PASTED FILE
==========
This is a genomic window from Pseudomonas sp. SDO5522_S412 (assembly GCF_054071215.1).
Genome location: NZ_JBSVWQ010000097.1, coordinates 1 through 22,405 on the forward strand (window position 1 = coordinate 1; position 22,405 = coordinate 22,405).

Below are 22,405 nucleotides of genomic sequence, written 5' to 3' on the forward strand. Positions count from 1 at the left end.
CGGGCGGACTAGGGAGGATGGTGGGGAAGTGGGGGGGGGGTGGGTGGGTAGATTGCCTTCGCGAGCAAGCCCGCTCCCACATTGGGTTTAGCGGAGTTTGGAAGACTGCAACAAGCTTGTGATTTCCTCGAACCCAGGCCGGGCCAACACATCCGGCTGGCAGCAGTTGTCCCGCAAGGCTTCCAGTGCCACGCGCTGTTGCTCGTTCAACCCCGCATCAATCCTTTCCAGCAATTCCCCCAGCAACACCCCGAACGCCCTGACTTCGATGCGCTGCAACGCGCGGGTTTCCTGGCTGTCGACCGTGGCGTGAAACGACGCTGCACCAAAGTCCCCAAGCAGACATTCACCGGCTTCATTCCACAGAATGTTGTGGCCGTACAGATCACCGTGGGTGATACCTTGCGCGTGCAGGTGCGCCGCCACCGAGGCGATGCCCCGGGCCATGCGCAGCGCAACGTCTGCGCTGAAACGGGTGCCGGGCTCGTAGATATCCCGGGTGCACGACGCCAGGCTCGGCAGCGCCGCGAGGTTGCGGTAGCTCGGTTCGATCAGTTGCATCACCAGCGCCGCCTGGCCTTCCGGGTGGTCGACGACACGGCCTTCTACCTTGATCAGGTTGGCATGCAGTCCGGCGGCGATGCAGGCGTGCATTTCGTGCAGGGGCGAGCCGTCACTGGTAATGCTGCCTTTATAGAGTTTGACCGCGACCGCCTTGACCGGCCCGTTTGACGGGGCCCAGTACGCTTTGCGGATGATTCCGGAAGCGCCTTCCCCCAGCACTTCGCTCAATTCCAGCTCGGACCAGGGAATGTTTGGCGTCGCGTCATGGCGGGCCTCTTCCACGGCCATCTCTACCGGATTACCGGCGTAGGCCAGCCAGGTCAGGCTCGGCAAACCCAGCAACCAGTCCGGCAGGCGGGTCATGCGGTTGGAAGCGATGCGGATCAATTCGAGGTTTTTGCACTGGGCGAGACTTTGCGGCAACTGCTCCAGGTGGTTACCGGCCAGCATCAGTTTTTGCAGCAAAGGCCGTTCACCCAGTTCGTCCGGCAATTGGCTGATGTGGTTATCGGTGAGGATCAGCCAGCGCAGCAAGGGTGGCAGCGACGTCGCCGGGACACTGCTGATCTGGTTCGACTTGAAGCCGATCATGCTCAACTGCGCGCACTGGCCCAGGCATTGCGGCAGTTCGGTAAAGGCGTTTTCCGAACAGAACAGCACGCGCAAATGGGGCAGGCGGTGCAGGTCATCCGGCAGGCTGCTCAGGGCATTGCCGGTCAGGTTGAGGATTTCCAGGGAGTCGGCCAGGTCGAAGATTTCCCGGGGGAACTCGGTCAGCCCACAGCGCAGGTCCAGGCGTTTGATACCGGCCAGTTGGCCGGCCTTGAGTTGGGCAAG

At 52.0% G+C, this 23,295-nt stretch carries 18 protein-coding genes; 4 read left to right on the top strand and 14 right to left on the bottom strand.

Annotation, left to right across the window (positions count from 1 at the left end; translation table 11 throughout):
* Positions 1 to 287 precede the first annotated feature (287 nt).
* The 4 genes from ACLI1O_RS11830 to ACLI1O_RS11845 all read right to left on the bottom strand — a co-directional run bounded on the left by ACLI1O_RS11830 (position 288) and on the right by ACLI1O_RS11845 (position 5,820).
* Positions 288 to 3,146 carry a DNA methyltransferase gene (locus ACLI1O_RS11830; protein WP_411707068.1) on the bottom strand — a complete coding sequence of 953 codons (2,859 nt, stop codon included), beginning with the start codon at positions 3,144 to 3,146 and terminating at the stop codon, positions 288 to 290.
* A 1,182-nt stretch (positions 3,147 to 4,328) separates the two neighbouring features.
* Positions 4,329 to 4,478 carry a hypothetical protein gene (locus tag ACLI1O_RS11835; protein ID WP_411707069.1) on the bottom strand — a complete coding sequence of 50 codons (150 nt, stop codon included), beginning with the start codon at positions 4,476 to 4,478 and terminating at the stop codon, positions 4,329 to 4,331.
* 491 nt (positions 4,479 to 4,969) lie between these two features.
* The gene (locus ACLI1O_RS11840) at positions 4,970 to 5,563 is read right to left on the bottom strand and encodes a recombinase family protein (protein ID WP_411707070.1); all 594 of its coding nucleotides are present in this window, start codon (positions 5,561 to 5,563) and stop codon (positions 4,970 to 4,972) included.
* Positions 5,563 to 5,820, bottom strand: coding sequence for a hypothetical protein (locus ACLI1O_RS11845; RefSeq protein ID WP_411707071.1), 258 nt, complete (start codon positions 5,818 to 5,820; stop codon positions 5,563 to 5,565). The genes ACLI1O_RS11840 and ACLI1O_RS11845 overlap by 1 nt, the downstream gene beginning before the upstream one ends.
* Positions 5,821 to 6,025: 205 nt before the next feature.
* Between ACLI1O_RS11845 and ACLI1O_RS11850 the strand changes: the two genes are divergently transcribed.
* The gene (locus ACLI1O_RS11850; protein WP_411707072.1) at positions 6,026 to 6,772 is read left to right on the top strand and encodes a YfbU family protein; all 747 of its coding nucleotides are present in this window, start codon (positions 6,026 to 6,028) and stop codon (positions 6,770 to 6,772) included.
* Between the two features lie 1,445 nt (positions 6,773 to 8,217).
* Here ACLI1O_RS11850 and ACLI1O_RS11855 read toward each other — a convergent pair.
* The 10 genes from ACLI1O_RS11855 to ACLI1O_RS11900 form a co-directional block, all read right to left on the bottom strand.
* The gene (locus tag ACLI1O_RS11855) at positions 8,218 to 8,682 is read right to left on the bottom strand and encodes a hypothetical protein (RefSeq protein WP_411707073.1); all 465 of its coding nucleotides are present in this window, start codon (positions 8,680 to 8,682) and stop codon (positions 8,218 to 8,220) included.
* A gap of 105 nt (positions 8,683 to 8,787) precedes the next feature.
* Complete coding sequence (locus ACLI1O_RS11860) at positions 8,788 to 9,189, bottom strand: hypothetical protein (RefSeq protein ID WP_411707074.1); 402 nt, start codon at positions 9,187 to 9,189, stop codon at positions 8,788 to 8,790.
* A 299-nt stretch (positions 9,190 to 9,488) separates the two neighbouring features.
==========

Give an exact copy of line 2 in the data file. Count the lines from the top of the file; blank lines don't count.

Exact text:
Genome location: NZ_JBSVWQ010000097.1, coordinates 1 through 22,405 on the forward strand (window position 1 = coordinate 1; position 22,405 = coordinate 22,405).